During 2020, institutions of all kinds were forced to adapt to a dynamic world where the usual projections and five-year marketing plans did not apply. Economic reports show marked GDP reductions of greater than 20 per cent in many countries, with continued decline into 2021. Businesses and workplaces will increasingly turn to models of work in dynamic fields – such as cybersecurity – to make them more resilient.
Organisations that emerge out of the pandemic and the ensuing economic turmoil will have spent 2020 continually adapting to previously unimagined circumstances. This is a very familiar environment for people working in security, and particularly cybersecurity, because quite often we don’t know what the next couple of hours will look like. Businesses of all kinds will discover the need to adopt fluid models and frameworks developed in a dynamic field and use them to redirect money, personnel and resources rapidly.
Typically, most businesses rely on static, predictive data analysis for growth and sustainability. They study insights and information from the previous few weeks and base predictions on them. However, these statistics can be rendered virtually useless within the next hour. Instead, businesses must start using data as they get it, proactively seeking out problems that could pose danger – just as cybersecurity specialists do.
Many cybersecurity frameworks can be modified to suit businesses more broadly. One example is data orchestration – where information that has been siloed in various parts of an organisation is collated and made available for rapid analysis.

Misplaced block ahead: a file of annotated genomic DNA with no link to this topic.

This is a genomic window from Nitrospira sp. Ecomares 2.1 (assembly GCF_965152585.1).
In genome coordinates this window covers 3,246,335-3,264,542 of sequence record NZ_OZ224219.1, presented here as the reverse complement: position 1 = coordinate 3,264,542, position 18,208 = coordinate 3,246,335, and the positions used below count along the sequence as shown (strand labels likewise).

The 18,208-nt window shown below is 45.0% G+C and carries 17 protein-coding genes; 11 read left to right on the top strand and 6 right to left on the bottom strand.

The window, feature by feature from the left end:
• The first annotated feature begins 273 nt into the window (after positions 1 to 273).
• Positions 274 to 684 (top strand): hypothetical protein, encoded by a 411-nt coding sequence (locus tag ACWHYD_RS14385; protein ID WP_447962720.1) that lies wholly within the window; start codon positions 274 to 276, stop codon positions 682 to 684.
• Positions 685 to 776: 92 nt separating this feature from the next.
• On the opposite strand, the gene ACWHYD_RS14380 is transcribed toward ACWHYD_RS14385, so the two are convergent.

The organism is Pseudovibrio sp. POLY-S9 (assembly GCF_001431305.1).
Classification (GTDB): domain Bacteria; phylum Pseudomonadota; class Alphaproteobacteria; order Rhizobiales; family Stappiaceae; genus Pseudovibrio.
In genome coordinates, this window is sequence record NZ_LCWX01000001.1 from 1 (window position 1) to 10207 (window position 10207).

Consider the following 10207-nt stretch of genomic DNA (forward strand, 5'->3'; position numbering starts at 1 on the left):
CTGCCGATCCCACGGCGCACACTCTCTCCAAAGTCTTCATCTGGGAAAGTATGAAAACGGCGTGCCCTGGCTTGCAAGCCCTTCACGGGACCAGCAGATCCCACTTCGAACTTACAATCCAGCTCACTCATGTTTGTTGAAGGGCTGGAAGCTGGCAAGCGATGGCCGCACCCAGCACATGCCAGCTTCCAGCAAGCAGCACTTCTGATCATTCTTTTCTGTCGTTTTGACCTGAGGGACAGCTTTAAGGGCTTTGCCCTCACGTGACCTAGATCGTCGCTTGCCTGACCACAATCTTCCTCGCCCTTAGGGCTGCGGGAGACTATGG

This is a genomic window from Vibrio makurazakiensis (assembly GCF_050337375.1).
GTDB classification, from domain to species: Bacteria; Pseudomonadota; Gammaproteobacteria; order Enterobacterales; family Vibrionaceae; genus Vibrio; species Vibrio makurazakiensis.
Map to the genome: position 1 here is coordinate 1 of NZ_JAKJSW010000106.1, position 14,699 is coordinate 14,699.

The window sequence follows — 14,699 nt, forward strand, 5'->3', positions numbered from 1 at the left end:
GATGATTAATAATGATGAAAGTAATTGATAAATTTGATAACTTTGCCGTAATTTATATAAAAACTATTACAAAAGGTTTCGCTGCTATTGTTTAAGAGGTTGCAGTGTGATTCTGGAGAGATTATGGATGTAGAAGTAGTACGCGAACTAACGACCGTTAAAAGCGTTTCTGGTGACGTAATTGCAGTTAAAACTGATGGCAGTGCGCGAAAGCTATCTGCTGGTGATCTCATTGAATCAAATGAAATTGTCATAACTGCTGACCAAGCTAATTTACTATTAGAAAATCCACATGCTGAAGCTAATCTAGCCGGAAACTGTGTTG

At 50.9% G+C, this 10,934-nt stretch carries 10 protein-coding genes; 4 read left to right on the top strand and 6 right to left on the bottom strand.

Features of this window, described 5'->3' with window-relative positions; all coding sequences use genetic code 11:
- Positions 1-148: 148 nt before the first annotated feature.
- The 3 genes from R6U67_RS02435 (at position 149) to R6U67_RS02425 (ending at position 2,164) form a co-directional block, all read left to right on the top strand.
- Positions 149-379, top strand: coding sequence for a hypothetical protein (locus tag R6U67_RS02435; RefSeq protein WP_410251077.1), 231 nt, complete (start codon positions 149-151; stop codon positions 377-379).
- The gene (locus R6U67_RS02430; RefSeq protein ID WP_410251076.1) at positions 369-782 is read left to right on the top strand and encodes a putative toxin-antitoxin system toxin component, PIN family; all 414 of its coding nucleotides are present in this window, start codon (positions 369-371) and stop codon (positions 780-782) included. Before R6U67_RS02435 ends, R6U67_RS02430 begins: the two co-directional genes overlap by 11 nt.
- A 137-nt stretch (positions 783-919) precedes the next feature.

Another is the concept of common vulnerability exposures (CVEs). This is a standardised identifier for known vulnerabilities, such as a weakness in a certain kind of encryption or an exposure such as a large data breach in the last two years. Lists of these are available for any organisation looking to improve its cybersecurity. A version of this approach for other industries – known issues with certain suppliers, for example – could be used to make all kinds of firms more resilient.
In cybersecurity, we often take a three-pronged approach: detect what the potential threat is; take immediate action to protect information; and establish long-term defences to systems, such as new kinds of encryption. Businesses will find that adopting these processes and tools – especially their emphasis on the early detection of potential threats and the sharing of information when necessary – will help future-proof operations.
Early adopters will be the winners here. Workplaces and organisations that embrace the reality of a dynamic environment, rather than yearning for static working and legacy business models, will outperform their competitors. In 2021, companies and institutions that adopt principles such as data orchestration and CVEs, will find they’re in a better position to survive.
Claudia Natanson is Information and Cyber Security Specialist, Security Practitioners